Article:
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editorial

Melnea Cass Boulevard projects raise hopes of a renaissance

In the two decades since facilities owned by Digital Equipment Corporation and Stride Rite closed, taking hundreds of jobs out of Roxbury, few areas of Boston have been teased with promises of redevelopment like the Melnea Cass Boulevard corridor. At various junctures, the area has been touted for a new Boston Garden, a convention and sports megaplex, a 12-screen movie theater, and a biotech hub. During the jostling for a megaplex, the Rev. Charles Stith said development would be “reflective of Dr. King’s dream of economic empowerment.” A decade later, the Bay State Banner described the corridor as “a wasteland of overgrown weeds, discarded umbrellas, liquor bottles, trash, and vacant lots.”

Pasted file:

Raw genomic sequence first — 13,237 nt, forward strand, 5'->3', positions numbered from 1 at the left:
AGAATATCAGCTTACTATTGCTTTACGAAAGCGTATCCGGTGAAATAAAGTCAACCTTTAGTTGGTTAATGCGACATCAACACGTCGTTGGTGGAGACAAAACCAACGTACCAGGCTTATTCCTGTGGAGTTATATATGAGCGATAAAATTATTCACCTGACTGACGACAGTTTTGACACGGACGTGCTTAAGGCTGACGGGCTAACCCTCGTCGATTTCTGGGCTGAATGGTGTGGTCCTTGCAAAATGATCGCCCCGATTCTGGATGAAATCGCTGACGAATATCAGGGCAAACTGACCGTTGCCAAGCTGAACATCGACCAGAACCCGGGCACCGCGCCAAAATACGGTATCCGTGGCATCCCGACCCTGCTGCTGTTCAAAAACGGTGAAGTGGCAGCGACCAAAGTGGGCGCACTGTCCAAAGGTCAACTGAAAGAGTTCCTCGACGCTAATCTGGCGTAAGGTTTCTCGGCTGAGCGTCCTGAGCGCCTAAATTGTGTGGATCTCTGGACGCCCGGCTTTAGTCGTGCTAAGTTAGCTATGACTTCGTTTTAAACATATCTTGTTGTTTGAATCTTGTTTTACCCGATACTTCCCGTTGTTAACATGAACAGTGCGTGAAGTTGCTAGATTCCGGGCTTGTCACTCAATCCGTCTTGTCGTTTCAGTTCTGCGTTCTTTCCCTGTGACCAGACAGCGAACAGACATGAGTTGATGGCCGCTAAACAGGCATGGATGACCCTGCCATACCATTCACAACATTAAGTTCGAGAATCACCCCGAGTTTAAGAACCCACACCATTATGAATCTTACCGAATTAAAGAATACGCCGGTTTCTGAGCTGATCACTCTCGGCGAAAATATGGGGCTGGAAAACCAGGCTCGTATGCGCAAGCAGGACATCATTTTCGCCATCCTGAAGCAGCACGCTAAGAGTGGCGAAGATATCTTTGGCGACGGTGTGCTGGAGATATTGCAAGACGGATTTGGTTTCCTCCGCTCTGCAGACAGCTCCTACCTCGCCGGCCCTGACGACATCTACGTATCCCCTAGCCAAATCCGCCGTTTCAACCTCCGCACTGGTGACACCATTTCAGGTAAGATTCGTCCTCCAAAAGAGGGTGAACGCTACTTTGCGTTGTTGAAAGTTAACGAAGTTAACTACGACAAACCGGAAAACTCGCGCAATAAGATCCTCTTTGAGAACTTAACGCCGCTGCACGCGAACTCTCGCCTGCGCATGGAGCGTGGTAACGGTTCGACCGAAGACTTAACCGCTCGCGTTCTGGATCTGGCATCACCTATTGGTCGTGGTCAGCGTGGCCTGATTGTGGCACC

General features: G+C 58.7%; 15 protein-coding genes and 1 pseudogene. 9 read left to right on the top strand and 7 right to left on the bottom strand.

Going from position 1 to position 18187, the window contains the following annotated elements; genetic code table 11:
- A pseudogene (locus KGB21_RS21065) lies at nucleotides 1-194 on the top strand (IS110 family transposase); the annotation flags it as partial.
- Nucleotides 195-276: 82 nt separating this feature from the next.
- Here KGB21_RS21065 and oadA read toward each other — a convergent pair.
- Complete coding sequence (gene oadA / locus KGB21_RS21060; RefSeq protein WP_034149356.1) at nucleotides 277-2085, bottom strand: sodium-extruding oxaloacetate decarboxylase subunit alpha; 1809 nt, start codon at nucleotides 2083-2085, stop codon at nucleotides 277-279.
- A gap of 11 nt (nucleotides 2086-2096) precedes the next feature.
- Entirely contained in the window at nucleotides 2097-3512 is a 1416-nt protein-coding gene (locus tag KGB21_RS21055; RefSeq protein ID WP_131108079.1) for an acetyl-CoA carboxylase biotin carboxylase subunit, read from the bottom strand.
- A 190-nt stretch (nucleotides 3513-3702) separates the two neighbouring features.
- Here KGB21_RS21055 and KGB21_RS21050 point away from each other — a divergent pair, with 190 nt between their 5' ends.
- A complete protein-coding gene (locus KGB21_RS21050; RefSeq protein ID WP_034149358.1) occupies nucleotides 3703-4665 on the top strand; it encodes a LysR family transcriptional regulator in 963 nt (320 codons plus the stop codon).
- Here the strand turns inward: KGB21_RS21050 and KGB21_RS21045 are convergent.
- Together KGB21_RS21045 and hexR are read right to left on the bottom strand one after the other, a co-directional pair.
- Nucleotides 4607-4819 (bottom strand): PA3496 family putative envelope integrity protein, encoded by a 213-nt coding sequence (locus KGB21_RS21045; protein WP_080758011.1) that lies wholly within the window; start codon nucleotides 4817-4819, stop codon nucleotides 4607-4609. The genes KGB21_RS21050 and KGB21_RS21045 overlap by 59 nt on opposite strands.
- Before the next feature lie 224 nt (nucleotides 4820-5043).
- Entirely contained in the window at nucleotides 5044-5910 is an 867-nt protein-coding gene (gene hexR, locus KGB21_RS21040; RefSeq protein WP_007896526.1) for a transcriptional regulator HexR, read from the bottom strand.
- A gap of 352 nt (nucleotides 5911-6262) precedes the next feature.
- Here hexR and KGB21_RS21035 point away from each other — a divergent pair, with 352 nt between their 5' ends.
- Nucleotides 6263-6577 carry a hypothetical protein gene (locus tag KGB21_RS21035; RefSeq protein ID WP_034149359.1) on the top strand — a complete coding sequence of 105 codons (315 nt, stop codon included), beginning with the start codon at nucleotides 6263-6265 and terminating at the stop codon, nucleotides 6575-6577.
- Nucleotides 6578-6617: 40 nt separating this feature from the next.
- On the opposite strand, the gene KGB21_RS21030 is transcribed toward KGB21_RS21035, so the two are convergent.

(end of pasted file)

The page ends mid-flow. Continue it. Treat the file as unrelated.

Finally, though, there’s a glimmer of hope for the boulevard, whose namesake was an influential advocate for women’s suffrage and civil rights. The Boston Redevelopment Authority has tentatively designated two firms, Urbanica and Madison-Tropical, to develop two parcels facing each other on the boulevard between Shawmut Avenue and Washington Street. On one side will be Urbanica’s $63 million complex that includes a 10-story, 150-room hotel, and a five-story residential and retail building. Urbanica wants to include a restaurant and a nightclub. On the other side will be Madison-Tropical’s modern replacement for the Tropical Foods supermarket. The old market will be rehabilitated into a retail and residential building and joined by a new building providing 66 residences and more retail space.

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